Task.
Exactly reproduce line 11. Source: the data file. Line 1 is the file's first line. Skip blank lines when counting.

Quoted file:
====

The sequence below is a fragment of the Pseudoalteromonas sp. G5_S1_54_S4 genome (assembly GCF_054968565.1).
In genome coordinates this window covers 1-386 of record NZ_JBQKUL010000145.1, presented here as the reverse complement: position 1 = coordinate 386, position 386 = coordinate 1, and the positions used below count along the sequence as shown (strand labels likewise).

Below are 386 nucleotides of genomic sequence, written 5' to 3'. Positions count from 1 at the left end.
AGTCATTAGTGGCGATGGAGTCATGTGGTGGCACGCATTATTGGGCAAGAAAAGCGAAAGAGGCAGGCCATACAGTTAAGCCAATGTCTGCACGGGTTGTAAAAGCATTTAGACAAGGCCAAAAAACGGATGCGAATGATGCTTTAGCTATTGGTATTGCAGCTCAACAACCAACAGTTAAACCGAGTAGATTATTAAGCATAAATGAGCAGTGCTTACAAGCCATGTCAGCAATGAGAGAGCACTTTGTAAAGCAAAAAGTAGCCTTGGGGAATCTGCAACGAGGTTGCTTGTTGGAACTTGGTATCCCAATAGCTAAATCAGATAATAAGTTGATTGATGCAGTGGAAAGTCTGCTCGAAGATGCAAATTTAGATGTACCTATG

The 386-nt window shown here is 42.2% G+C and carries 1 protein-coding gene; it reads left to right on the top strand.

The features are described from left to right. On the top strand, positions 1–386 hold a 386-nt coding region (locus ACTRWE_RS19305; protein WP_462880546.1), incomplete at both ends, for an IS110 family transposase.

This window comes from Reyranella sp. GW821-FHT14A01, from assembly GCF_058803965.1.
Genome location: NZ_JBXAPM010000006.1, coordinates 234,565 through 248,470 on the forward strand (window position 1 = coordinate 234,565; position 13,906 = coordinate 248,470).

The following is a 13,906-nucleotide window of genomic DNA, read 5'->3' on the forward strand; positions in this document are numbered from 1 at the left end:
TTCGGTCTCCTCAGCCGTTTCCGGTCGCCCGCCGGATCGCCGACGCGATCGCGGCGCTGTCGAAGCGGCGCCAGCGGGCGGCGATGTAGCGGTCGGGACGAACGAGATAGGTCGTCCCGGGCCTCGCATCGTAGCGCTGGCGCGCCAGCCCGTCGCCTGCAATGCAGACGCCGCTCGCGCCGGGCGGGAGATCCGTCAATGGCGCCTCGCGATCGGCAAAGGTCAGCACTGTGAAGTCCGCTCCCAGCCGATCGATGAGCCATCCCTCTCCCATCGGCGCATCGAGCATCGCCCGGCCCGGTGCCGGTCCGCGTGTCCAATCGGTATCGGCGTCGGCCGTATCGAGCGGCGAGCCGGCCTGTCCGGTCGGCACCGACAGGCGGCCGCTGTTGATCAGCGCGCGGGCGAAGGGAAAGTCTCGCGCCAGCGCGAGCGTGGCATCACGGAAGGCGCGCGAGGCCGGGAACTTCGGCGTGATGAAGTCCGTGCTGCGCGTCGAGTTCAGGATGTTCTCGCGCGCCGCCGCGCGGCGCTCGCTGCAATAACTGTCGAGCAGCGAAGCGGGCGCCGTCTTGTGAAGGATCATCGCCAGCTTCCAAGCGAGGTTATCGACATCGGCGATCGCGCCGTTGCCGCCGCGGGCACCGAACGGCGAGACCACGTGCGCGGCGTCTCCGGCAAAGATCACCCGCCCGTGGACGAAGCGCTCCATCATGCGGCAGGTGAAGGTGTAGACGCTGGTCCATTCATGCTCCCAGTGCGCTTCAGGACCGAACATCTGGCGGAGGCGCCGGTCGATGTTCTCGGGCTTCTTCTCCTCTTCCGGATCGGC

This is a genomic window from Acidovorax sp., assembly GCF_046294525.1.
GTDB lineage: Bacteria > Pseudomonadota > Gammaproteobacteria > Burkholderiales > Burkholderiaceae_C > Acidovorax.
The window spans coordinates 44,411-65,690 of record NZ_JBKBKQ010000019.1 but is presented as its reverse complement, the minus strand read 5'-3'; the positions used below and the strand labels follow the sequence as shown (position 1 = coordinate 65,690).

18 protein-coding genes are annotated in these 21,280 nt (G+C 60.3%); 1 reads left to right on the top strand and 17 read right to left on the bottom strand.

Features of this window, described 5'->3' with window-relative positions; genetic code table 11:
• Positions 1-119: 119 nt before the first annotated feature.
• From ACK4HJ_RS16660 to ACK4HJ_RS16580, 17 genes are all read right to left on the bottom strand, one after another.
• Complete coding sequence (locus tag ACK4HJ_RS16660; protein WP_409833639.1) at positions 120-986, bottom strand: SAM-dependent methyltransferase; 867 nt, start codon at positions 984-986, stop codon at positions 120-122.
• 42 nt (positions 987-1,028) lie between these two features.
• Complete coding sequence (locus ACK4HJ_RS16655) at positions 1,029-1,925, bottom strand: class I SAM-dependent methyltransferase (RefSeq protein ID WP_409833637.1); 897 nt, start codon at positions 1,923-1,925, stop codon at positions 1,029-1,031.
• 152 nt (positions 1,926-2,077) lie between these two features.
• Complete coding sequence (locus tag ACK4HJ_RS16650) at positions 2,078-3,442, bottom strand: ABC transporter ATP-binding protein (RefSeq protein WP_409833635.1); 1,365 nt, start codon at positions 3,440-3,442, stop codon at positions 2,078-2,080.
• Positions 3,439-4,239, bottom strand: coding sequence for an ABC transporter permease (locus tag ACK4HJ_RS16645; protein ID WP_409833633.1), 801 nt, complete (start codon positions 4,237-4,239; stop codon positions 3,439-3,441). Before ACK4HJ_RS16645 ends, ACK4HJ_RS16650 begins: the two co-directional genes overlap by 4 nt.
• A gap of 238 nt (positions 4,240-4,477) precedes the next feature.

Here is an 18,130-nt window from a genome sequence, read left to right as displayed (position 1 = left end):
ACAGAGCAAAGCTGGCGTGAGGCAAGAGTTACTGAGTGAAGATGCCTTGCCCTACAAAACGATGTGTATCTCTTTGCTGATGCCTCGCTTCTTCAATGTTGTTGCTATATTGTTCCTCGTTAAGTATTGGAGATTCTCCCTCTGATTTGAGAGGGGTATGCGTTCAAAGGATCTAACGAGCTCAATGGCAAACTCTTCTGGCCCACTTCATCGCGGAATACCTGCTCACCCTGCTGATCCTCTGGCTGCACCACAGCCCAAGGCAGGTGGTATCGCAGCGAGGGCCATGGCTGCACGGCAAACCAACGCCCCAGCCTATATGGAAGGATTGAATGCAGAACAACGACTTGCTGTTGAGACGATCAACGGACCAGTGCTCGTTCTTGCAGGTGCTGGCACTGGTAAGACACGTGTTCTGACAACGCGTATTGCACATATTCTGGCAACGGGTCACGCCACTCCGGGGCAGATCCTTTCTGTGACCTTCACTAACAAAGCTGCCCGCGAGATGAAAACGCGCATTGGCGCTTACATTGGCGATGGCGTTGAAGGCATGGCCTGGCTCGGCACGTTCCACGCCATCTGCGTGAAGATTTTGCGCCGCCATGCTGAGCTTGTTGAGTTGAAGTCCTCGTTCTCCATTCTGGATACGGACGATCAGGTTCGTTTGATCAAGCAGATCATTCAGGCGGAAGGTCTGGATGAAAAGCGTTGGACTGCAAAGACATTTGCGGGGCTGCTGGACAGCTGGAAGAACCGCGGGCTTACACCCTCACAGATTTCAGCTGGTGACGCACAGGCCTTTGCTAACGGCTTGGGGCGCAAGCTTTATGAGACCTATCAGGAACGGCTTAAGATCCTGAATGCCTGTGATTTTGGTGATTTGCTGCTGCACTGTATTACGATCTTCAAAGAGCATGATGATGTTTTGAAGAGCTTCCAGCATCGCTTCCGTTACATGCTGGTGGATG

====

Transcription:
This is a genomic window from Acidovorax sp., assembly GCF_046294525.1.